Celebrating National Oatmeal Day in Style
Nothing says comfort food like a nice bowl of hot oatmeal on a chilly fall morning.
Creamy, nutty and a bit sweet, oats satiate and energize, bolstering your physical stamina and lightening your mood.
So if you are looking for a great excuse to cozy up with a healthful bowl of oatmeal, then you are in luck because National Oatmeal Day is just around the corner!
What Is National Oatmeal Day?
A staple in over 75 percent of American households, oatmeal is a long-time breakfast tradition and has been around for over a hundred years in the United States.
In fact, the Quaker Man – the image for the Quaker Oats Company – became a registered trademark in 1877, making it one of America’s first advertising mascots.
And oats have been enjoyed even longer in other parts of the world; the oldest known cultivated oats are believed to date back to the Bronze Age!
Given its important role in history, it makes sense that oatmeal has its very own holiday. Observed annually on October 29th, National Oatmeal Day has one simple goal: to celebrate the time-honored and delicious tradition of oatmeal.
The Surprising Health Benefits of Oatmeal
Besides being delicious, oats are also considered one of the most nutritious breakfast foods that you can eat as they are low in saturated fat and sodium and have no cholesterol.
Oats are a good source of protein and dietary fiber and a very good source of manganese.
Among their health benefits, oats seem to:
- Satisfy your hunger and make you feel full. Researchers in Australia found that oats ranked #3 overall for satiety and #1 in the breakfast category.
- Lower bad cholesterol. Overweight men who ate oats for 12 weeks had lower LDL cholesterol levels than those eating wheat cereal (while their “good” HDL cholesterol remained unchanged.)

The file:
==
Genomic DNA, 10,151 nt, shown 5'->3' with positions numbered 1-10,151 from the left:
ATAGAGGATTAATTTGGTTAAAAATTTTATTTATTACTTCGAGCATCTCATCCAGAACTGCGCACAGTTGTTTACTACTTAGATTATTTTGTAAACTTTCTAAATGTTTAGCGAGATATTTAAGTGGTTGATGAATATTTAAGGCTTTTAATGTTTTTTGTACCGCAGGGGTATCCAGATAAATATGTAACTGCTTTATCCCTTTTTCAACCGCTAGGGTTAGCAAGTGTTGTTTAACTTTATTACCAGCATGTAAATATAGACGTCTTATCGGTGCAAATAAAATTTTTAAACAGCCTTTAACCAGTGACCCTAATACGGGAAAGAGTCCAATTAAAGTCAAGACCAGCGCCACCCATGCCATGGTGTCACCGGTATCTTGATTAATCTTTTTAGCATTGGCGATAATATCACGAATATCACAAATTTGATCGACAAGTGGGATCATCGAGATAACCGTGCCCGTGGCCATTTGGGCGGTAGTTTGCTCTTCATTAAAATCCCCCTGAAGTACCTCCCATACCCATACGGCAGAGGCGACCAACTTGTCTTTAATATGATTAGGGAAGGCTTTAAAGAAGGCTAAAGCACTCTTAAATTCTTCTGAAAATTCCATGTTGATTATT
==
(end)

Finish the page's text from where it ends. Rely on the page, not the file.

- Help control blood pressure. Hypertensive and hyperinsulinemic men and women eating oats reduced systolic blood pressure by an average of 7.5mm Hg and diastolic blood pressure by an average of 5.5mm Hg.
- Improve insulin sensitivity. In a clinical trial, 97 men and women who ate oats showed improvements in insulin sensitivity compared to the control group (whose insulin sensitivity remained unchanged.)
- Help cut laxative use. Fifty-nine percent of nursing home residents getting 7-8 grams of oat bran each day were able to discontinue laxative use compared to an 8 percent increase in its use in the control group after just 6 weeks.
Eating Oats: Endless Possibilities
But it gets better. Oatmeal is great for your body and your taste buds, and it is also extremely versatile.
There are several different types of oats that you can choose from:
- Instant Oats is a “convenience oat” because it has been diced to cook quickly in the microwave.
- Old-Fashioned Oats are your typical oats that have been rolled and flattened and are the variety used in traditional oatmeal.
- Steel-Cut Oats are non-rolled oats that are finely chopped and are a bit chewier in texture than old-fashioned oats.
- Whole Oat Groats are the least processed oats, which have simply been harvested and cleaned. They also take the longest time to cook.
Plus, there are multiple ways to prepare oatmeal! The choices for toppings are endless, including everything from nuts and dried fruit to almond butter and maple syrup.
Wondering How to Celebrate National Oatmeal Day This Year?
- Enjoy a Bowl of Oats: Why not start the morning of National Oatmeal Day with a big bowl of oatmeal? Add some different toppings than you usually do to spice things up a little.
- Raise Awareness: Use the hashtag #NationalOatmealDay on social media to help spread the word about healthful oats.
- Try a New Oatmeal Recipe: National Oatmeal Day is the perfect excuse to try oats in a different way. While a bowl in the morning is traditional, why not upgrade your breakfast (or dessert!) with our recipe for Breakfast Berry-Oatmeal Bake? This delightful mix of fruits, nuts, and oats is sure to get your day off to a fabulous start.
Remember to incorporate oats into your regular diet after National Oatmeal Day too, to take full advantage of their nutritional bounty!